October 3, 2016 10:03 am

Now that I think about it, I used to create “rogue waves” with my power boat.
We used to take the kids out water skiing, wake boarding, and tubing. On a calm day, I’d pull the kids riding tubes around in a giant figure eight. If you stood up in the boat and paid attention, you could see the “rogue wave” forming. Getting the timing right was a matter of experience, and I missed as often as I nailed it. But if you got it right, you could swing the kids on the tubes right into the face of the rogue wave. They’s slide down the trough in the front, and then right up the face and pop them into the air. If you missed by two or three seconds, that wave was gone, although the outward ripples from the figure eight would continue to propagate across the lake.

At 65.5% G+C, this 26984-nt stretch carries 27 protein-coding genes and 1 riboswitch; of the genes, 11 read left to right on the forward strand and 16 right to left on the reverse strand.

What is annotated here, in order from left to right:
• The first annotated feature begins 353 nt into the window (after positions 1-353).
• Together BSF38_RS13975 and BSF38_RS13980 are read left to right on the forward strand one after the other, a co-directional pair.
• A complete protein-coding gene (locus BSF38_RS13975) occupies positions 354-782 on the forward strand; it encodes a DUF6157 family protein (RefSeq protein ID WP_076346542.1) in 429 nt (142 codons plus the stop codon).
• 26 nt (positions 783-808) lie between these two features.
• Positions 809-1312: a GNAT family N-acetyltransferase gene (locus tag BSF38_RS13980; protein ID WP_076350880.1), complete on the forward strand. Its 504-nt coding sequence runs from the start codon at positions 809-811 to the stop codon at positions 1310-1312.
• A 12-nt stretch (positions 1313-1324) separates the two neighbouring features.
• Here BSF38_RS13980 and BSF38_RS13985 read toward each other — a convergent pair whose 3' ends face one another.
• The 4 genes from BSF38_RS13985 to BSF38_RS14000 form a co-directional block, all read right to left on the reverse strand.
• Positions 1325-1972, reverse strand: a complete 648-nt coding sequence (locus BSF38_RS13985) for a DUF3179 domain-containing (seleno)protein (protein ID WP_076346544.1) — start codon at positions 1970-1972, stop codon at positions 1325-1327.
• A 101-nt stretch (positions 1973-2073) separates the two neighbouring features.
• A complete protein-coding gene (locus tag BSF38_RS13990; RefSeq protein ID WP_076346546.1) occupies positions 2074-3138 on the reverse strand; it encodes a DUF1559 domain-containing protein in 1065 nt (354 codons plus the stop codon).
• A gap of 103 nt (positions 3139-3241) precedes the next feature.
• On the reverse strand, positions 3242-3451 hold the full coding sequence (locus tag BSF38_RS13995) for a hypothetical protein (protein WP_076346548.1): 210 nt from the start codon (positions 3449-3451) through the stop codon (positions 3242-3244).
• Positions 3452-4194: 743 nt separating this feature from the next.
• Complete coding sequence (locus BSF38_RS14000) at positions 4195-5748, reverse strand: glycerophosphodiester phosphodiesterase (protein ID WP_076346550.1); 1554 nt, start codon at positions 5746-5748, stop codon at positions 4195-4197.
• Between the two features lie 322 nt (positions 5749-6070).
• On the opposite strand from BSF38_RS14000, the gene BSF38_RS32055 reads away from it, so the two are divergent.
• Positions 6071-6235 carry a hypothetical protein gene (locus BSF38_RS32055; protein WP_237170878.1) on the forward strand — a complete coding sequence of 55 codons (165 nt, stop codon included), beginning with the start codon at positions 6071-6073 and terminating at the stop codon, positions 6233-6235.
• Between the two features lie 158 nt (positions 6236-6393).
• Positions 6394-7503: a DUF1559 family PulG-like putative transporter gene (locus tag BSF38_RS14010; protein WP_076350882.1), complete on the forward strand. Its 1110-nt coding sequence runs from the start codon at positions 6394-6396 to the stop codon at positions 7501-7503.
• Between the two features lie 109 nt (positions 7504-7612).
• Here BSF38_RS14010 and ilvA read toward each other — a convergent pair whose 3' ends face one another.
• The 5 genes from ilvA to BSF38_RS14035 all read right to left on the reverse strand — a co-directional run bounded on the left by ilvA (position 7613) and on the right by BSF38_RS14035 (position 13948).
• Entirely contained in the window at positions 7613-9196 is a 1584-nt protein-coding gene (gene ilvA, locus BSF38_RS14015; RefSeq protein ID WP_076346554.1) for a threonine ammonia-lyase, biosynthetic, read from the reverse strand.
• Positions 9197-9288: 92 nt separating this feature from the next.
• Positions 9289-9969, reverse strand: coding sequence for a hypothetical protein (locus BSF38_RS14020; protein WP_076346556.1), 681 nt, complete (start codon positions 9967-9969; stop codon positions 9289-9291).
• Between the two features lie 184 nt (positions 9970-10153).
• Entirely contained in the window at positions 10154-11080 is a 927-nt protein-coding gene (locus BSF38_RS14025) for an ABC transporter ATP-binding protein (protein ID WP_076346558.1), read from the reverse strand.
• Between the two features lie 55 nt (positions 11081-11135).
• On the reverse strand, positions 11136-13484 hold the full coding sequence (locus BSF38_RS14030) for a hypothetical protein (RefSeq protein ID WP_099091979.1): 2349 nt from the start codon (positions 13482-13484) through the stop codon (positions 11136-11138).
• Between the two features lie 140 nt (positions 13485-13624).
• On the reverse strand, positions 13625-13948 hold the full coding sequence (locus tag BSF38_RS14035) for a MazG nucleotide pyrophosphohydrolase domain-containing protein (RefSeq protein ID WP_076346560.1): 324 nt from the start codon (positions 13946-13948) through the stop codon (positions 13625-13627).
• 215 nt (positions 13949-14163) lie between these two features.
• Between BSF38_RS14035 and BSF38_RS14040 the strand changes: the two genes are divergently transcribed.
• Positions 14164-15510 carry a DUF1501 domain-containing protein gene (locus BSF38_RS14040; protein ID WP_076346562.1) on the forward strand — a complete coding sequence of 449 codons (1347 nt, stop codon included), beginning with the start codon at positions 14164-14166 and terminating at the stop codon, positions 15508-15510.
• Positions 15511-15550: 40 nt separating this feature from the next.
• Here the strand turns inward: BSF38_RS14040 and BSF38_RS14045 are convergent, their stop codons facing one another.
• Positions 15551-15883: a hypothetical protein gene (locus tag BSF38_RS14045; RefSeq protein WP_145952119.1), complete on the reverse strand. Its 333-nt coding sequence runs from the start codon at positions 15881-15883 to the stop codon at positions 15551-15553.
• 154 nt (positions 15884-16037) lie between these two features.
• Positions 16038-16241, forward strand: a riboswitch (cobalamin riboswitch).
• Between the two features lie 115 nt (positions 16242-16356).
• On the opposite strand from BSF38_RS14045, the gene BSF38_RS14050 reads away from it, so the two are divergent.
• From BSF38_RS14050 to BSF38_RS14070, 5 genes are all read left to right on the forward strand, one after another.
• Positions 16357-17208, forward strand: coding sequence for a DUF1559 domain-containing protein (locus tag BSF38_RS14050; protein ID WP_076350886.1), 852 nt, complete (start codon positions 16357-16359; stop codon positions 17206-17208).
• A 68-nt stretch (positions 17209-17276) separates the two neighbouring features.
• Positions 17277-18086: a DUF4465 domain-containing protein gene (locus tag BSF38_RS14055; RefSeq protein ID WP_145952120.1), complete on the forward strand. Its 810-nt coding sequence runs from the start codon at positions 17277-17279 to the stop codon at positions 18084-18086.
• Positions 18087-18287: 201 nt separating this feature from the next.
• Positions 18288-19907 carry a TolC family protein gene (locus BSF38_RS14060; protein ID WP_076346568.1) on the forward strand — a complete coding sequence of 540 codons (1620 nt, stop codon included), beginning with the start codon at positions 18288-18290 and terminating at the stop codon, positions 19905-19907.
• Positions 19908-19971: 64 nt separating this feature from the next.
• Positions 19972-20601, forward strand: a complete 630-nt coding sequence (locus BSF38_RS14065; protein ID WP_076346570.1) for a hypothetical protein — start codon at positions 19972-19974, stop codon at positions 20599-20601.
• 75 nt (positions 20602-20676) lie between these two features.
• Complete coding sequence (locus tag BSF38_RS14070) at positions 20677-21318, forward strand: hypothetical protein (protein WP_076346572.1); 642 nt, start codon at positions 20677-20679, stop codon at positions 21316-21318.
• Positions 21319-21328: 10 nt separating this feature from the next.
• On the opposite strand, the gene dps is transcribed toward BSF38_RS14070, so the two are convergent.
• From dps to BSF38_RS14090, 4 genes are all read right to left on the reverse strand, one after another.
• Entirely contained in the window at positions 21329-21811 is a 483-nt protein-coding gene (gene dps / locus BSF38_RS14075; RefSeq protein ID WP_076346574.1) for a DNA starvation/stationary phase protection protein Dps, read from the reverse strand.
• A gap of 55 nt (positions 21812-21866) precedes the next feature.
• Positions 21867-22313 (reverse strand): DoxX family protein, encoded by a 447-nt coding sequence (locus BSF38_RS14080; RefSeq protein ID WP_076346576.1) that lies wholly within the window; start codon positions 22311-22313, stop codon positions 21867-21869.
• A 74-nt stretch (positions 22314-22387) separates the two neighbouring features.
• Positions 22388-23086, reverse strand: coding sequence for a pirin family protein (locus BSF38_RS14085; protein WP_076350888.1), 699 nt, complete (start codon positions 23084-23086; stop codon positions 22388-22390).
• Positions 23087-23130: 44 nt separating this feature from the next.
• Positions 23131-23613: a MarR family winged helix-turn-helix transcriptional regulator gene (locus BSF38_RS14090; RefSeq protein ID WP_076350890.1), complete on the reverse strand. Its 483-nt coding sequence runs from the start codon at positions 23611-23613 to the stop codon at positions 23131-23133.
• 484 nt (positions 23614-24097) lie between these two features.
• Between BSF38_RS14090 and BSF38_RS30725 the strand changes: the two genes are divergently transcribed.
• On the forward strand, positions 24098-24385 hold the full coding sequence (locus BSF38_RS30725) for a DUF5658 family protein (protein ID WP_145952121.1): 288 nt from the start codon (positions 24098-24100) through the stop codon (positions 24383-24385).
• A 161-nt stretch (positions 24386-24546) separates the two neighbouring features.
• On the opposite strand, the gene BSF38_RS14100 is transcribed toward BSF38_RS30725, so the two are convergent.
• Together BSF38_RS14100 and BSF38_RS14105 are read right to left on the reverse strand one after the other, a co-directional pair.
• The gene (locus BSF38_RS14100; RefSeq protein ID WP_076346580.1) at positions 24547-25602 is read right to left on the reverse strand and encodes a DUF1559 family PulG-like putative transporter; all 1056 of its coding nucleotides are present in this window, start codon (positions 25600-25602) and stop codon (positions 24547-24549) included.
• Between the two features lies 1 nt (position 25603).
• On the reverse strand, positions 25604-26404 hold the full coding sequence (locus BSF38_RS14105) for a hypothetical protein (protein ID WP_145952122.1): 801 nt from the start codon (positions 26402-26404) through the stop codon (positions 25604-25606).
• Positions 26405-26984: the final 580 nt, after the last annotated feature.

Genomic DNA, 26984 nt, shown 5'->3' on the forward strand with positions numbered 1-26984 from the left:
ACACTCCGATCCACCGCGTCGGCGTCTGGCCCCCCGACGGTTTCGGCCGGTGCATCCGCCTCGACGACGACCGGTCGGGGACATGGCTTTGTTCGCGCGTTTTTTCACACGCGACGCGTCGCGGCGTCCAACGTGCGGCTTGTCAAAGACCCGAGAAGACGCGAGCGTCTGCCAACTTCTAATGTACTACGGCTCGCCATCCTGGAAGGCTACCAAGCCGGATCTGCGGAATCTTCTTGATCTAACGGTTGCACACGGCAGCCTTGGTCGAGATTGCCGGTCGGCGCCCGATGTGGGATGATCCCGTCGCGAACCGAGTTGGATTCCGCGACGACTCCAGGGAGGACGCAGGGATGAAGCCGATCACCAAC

Steve Fraser
Reply to  davidmhoffer
October 3, 2016 10:36 am

Did the same thing :-). The shape that worked best for me was the ‘Christmas tree’ : 14 knots up the right side 100 yards, into the wind, sharp left turn, then down the left side 100 yards, then faster right up the middle. The additiive wave moves straight down the stem of the tree… Very easily seen and timed. The headwind helps, too.

October 3, 2016 10:11 am

Something like a rogue wave may have sunk the Edmund Fitzgerald. It was a Great Lakes ore carrier that sank on November 10, 1975. There are several other theories.
The received wisdom is that lakers are long and narrow to fit through the canal locks. They aren’t strong enough to go on the ocean. The failure mode would be the bow on the peak of one wave and the stern on the peak of another. That would leave the middle unsupported and the ship would break in half. They’re ok on the lakes because the waves are shorter than ocean waves.